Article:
A great deal of important ethnological matter has of late years been collected in the form of photographs, and it seems obviously important that such collections should be systematically made and preserved, is not on the large scale, yet in the compact and effective form of stereoscopic views. If the figures, the costumes, and the dwellings of our various tribes still remaining are not perpetuated in this way very promptly, much which is now easy to preserve will be irretrievably lost to the future.

In this connection we would suggest that it might be well to provide a series of figures characteristic of the races of men, and especially of the North American races and tribes. This would require considerable room for exhibition and a great deal of judgment as to the mode of getting up the material to be employed, and the extent to which this kind of illustration should be introduced.

This museum is very rapidly increasing, and it is remarkable that the accessions are made almost without pecuniary cost. Hardly any have been purchased. They came from scientific or curious explorers, whom the Smithsonian Institution is everywhere exciting and furthering, and from Government expeditions commissioned mainly for other important objects; and the facilities in the way of transportation controlled by the Institution are such that even the cost of their delivery in Washington is trifling.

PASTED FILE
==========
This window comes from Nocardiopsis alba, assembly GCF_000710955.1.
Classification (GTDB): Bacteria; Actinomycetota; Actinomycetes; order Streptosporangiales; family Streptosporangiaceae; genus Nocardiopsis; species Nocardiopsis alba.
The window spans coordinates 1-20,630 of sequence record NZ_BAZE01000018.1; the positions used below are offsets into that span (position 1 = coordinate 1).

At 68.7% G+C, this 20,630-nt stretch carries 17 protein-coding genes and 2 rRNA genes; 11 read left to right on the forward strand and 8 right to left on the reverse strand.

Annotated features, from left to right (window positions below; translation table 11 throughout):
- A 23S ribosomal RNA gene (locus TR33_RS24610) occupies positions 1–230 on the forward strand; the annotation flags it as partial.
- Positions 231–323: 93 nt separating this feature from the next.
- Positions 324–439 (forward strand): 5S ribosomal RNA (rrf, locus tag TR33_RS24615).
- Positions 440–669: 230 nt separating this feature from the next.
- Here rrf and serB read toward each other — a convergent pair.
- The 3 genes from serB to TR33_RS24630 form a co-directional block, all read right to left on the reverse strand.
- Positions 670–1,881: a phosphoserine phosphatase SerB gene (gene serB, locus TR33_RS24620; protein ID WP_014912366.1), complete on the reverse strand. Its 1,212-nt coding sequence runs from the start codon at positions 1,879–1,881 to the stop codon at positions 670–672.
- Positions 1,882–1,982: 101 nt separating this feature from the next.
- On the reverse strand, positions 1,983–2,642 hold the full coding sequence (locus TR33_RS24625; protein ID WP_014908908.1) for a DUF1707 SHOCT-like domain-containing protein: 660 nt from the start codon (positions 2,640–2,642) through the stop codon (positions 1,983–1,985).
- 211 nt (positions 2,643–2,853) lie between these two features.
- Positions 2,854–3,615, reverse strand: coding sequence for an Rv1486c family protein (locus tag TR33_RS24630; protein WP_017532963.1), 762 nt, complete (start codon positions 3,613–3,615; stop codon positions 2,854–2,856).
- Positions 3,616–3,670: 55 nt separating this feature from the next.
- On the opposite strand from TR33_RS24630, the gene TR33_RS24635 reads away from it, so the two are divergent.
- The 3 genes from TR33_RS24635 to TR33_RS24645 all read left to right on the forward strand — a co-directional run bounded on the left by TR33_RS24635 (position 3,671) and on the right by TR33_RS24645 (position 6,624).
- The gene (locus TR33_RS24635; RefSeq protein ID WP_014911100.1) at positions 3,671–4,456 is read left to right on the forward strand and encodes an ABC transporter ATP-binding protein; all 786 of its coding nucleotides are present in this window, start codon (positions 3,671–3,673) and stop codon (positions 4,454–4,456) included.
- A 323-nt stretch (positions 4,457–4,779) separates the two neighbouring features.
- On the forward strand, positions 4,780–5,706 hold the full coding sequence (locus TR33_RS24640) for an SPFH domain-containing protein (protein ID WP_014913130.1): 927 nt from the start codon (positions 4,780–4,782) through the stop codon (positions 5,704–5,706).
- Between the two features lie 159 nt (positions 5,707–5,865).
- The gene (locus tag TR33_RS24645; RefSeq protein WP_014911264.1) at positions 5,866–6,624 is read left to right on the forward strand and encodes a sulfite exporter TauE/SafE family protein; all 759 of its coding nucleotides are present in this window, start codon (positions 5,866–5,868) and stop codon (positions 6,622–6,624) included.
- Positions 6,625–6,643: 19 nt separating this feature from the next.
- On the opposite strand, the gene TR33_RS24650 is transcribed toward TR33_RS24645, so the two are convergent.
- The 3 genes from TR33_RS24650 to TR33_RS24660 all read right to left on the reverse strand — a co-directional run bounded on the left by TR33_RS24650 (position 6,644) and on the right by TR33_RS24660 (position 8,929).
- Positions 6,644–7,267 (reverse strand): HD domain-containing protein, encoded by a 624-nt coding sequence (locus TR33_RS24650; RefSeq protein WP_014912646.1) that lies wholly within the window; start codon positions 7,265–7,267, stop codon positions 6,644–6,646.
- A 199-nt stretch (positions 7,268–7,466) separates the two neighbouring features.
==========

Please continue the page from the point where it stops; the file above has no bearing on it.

It will be interesting to know to what extent the museums which the Smithsonian Institution has in charge are visited by the public. The committee would suggest the use of a recording turnstile at the entrance, by which the number of visitors might be indicated and preserved with very little trouble. Respectfully submitted.

ASA GRAY.

HENRY COPPÉE. Doctor Parker, in behalf of the Executive Committee, stated that the heating-apparatus now employed was found insufficient in extremely cold weather to warm the building, particularly the new ethnological ball, and suggested the propriety of asking Congress to appropriate $2,500 to increase the means for heating the building.